Blog

Chipotle Restaurant Supports Florida Tomato Pickers

I've long been a fan of meeting people where they are. It's a strategy that offers a nice complement to "hitting them over the head," and is often perceived as more agreeable than "bowling them over with the hard truth." I'm not saying those techniques don't have a place - it's hard to care about real food (or anything!) and not get angry about it once in a while. Still, one must acknowledge that fast food isn't going away anytime soon, and - as a result - those who produce it in a mindful way can do the world some good. Which brings me to Chipotle. Here's a quote from a recent article in Restaurant-Hospitality.com entitled "Chipotle Opts for Higher Food Costs":

More than 30,000 tomato workers labor in Florida during the six- to seven-month harvesting season, and it seems like they wouldn’t be overwhelmed by Chipotle’s agreement to pay them an extra penny a pound. Yet that amount represents a 64 percent pay increase for the workers. Chipotle will be sourcing its tomatoes exclusively from East Coast Farms, one of Florida’s largest tomato growers.

That's right, friends. Unlike its competitors, Chipotle Restaurants will pay tomato workers an additional penny for each pound of tomatoes they pick. A far cry from fair trade, maybe, but a step in the right direction, nonetheless. I'd encourage you to read the entire Restaurant-Hospitality.com article, which places this move in the context of other business decisions and competitors.

If you've been following Chipotle, you know that they're a different sort of fast food chain, albeit one formerly owned in large part by McDonald's. Chipotle is committed to a variety of sustainable practices, and buys its meat from regional producers. It's difficult (or impossible) to imagine another fast food chain whose website would go to great pains to explain its views on pork, for example. This is straight from the Chipotle site:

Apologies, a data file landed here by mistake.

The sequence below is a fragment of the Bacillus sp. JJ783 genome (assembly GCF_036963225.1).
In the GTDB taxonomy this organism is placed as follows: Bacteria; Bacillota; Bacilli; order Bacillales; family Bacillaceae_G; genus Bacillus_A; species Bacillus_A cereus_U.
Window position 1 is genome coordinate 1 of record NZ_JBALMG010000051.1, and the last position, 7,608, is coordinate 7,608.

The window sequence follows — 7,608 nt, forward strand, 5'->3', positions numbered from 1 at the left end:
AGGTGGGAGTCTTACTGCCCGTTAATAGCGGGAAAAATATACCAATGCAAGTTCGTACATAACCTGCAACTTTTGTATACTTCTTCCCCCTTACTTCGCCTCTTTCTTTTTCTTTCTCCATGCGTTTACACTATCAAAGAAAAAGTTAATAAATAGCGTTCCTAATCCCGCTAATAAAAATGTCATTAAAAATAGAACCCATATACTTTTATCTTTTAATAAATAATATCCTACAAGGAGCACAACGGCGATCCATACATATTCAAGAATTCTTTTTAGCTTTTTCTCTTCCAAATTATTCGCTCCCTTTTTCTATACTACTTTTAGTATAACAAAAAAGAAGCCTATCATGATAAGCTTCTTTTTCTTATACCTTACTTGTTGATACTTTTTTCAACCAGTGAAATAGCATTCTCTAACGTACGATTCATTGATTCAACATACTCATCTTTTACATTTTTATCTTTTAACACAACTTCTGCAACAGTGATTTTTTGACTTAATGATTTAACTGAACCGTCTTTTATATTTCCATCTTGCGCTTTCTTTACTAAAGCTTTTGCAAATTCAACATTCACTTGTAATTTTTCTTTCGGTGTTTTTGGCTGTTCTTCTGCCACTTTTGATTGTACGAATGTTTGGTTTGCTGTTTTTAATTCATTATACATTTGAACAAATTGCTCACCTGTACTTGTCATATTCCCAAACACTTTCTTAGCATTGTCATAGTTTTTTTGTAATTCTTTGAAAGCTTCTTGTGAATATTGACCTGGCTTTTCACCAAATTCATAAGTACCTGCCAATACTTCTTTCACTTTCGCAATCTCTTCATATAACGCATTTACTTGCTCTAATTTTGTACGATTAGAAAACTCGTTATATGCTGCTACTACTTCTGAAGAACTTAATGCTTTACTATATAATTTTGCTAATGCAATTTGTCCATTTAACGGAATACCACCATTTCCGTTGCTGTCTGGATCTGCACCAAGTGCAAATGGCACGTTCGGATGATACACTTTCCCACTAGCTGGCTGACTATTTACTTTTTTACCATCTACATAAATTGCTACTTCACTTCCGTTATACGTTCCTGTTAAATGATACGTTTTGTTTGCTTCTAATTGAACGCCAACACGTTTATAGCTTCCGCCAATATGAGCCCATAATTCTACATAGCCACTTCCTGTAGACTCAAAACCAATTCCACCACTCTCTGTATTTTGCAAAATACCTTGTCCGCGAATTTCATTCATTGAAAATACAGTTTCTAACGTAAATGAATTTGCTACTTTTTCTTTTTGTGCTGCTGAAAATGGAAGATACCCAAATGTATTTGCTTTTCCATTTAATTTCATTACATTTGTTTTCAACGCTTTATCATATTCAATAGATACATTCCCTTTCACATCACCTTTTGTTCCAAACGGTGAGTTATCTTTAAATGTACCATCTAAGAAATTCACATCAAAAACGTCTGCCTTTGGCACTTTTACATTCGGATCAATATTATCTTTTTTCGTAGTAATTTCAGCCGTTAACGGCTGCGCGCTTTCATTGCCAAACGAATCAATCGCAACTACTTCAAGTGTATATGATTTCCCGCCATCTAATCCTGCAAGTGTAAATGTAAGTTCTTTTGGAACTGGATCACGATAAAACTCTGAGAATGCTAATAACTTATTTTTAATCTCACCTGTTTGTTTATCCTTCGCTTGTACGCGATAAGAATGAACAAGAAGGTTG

Most pigs do not spend their lives on open pastures, but live in Concentrated Animal Feed Operations, or CAFOs. The conditions in a CAFO are bad, even horrendous. In many ways, they look more like factories than farms. Pigs are crowded so closely with other pigs that they must be given antibiotics from a young age to avoid the spread of infection. According to the Union of Concerned Scientists, American pork producers use 10 million pounds of antibiotics per year to keep their confinement raised pigs from getting sick. That’s more than an estimated three times the amount used to treat all human illnesses.

Pigs raised in these "factory farm" conditions, about 95 percent of all of the pigs raised in this country, often don't even have room to turn around in their crates, let alone experience the outdoors.  It's stressful and inhumane for them, and it's surely not healthy for us either.

We think there's a better way to do things.

It's called old-fashioned animal husbandry, which means farmers rely on care, not chemicals, to tend their animals and their land. Pigs raised in this way are not given antibiotics, and their feed does not contain animal by-products. They are free to roam the pasture, to root in deeply bedded barns, and to socialize with other pigs.

We believe pigs that are cared for in this way enjoy happier, healthier lives and produce the best pork we've ever tasted. We call pork produced according to these standards naturally raised, and sourcing it for our restaurants is part of a larger mission we've dubbed Food With Integrity, an ongoing quest to source the highest quality food from farmers who care deeply about the welfare of their animals, their land, and their communities.

Since 2001, all of the pork served in our restaurants has been from pigs raised in this humane, ecologically sustainable way. In addition to all of our pork and all of our chicken in the US, more than 50 percent of our beef is naturally raised. And we'll continue until all of our meats in all of our restaurants meet this standard.